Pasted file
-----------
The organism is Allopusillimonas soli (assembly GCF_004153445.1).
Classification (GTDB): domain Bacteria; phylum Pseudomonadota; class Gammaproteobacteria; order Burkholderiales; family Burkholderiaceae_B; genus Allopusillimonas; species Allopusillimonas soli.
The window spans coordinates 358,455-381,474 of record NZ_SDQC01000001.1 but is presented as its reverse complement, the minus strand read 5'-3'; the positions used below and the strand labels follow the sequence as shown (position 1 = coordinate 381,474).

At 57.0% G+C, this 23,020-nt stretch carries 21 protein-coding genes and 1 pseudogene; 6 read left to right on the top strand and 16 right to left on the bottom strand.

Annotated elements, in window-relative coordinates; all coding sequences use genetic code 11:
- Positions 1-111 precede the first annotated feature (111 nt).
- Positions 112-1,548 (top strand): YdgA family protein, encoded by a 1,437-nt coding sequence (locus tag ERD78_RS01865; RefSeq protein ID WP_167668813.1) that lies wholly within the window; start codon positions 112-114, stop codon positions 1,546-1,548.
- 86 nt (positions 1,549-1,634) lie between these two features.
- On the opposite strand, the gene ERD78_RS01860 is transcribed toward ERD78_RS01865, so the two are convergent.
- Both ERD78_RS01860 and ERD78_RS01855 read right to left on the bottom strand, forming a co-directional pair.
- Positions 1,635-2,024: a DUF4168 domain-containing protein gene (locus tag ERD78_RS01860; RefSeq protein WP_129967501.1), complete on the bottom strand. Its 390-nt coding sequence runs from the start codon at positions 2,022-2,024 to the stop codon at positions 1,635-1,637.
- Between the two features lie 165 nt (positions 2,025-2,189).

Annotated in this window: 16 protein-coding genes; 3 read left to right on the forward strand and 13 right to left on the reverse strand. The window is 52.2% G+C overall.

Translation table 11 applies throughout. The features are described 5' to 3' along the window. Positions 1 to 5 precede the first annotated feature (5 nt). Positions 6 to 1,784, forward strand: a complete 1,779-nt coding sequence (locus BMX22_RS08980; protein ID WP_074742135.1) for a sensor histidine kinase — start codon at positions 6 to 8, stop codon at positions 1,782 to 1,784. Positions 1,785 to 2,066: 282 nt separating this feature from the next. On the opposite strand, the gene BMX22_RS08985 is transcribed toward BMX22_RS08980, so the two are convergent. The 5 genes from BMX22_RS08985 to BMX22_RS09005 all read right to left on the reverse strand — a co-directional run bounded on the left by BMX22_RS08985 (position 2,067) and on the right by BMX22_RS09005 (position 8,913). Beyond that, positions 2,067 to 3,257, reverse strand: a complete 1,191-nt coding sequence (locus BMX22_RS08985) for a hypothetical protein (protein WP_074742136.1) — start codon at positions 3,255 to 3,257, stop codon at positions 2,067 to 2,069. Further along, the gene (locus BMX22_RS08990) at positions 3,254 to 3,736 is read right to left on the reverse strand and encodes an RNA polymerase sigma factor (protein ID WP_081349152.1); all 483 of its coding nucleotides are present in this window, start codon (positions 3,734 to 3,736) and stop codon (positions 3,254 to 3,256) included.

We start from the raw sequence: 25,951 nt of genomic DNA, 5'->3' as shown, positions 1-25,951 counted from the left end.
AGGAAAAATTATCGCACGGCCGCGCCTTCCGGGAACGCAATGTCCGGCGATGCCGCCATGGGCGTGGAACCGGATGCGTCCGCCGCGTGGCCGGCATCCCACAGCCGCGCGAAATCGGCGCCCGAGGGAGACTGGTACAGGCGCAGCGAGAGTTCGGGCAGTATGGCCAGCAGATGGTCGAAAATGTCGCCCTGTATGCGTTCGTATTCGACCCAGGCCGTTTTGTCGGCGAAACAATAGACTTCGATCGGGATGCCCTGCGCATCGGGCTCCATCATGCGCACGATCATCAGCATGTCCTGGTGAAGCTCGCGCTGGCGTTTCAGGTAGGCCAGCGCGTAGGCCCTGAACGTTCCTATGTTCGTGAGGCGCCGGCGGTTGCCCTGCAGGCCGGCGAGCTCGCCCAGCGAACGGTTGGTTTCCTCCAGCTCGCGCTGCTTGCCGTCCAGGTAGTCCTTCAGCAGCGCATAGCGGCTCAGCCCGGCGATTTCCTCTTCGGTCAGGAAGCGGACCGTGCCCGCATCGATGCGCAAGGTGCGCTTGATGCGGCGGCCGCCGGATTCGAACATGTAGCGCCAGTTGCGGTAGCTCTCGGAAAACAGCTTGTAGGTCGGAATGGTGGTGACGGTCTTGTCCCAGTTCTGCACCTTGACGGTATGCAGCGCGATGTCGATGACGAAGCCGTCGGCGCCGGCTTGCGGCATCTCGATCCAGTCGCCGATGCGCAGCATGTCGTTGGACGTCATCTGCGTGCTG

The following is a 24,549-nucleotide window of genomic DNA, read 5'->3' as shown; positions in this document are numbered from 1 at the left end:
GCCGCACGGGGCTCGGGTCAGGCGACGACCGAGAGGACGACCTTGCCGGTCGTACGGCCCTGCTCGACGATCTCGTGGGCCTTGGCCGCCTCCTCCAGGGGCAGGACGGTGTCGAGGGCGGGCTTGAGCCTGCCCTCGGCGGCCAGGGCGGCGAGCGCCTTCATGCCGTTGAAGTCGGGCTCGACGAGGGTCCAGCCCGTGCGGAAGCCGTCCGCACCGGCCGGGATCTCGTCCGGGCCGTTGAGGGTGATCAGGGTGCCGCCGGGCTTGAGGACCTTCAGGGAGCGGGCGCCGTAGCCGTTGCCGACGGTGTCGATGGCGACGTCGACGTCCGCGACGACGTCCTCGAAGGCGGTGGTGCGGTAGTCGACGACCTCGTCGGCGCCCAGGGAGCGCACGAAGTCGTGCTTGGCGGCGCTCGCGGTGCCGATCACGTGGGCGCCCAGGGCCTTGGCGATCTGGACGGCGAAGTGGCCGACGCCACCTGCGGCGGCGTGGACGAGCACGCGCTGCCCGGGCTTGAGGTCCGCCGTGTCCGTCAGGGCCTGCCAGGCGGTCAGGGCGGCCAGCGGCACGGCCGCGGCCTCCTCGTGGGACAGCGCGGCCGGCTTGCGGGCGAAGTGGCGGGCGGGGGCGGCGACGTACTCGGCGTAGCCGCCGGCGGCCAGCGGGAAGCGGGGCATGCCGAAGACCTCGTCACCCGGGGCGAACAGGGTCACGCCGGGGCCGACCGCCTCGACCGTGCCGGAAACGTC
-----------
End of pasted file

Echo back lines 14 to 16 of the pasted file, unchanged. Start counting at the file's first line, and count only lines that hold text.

Translation table 11 applies throughout. The features are described 5' to 3' along the window. Positions 1 to 5 precede the first annotated feature (5 nt). Positions 6 to 1,784, forward strand: a complete 1,779-nt coding sequence (locus BMX22_RS08980; protein ID WP_074742135.1) for a sensor histidine kinase — start codon at positions 6 to 8, stop codon at positions 1,782 to 1,784. Positions 1,785 to 2,066: 282 nt separating this feature from the next. On the opposite strand, the gene BMX22_RS08985 is transcribed toward BMX22_RS08980, so the two are convergent. The 5 genes from BMX22_RS08985 to BMX22_RS09005 all read right to left on the reverse strand — a co-directional run bounded on the left by BMX22_RS08985 (position 2,067) and on the right by BMX22_RS09005 (position 8,913). Beyond that, positions 2,067 to 3,257, reverse strand: a complete 1,191-nt coding sequence (locus BMX22_RS08985) for a hypothetical protein (protein WP_074742136.1) — start codon at positions 3,255 to 3,257, stop codon at positions 2,067 to 2,069. Further along, the gene (locus BMX22_RS08990) at positions 3,254 to 3,736 is read right to left on the reverse strand and encodes an RNA polymerase sigma factor (protein ID WP_081349152.1); all 483 of its coding nucleotides are present in this window, start codon (positions 3,734 to 3,736) and stop codon (positions 3,254 to 3,256) included.

We start from the raw sequence: 25,951 nt of genomic DNA, 5'->3' as shown, positions 1-25,951 counted from the left end.
AGGAAAAATTATCGCACGGCCGCGCCTTCCGGGAACGCAATGTCCGGCGATGCCGCCATGGGCGTGGAACCGGATGCGTCCGCCGCGTGGCCGGCATCCCACAGCCGCGCGAAATCGGCGCCCGAGGGAGACTGGTACAGGCGCAGCGAGAGTTCGGGCAGTATGGCCAGCAGATGGTCGAAAATGTCGCCCTGTATGCGTTCGTATTCGACCCAGGCCGTTTTGTCGGCGAAACAATAGACTTCGATCGGGATGCCCTGCGCATCGGGCTCCATCATGCGCACGATCATCAGCATGTCCTGGTGAAGCTCGCGCTGGCGTTTCAGGTAGGCCAGCGCGTAGGCCCTGAACGTTCCTATGTTCGTGAGGCGCCGGCGGTTGCCCTGCAGGCCGGCGAGCTCGCCCAGCGAACGGTTGGTTTCCTCCAGCTCGCGCTGCTTGCCGTCCAGGTAGTCCTTCAGCAGCGCATAGCGGCTCAGCCCGGCGATTTCCTCTTCGGTCAGGAAGCGGACCGTGCCCGCATCGATGCGCAAGGTGCGCTTGATGCGGCGGCCGCCGGATTCGAACATGTAGCGCCAGTTGCGGTAGCTCTCGGAAAACAGCTTGTAGGTCGGAATGGTGGTGACGGTCTTGTCCCAGTTCTGCACCTTGACGGTATGCAGCGCGATGTCGATGACGAAGCCGTCGGCGCCGGCTTGCGGCATCTCGATCCAGTCGCCGATGCGCAGCATGTCGTTGGACGTCATCTGCGTGCTG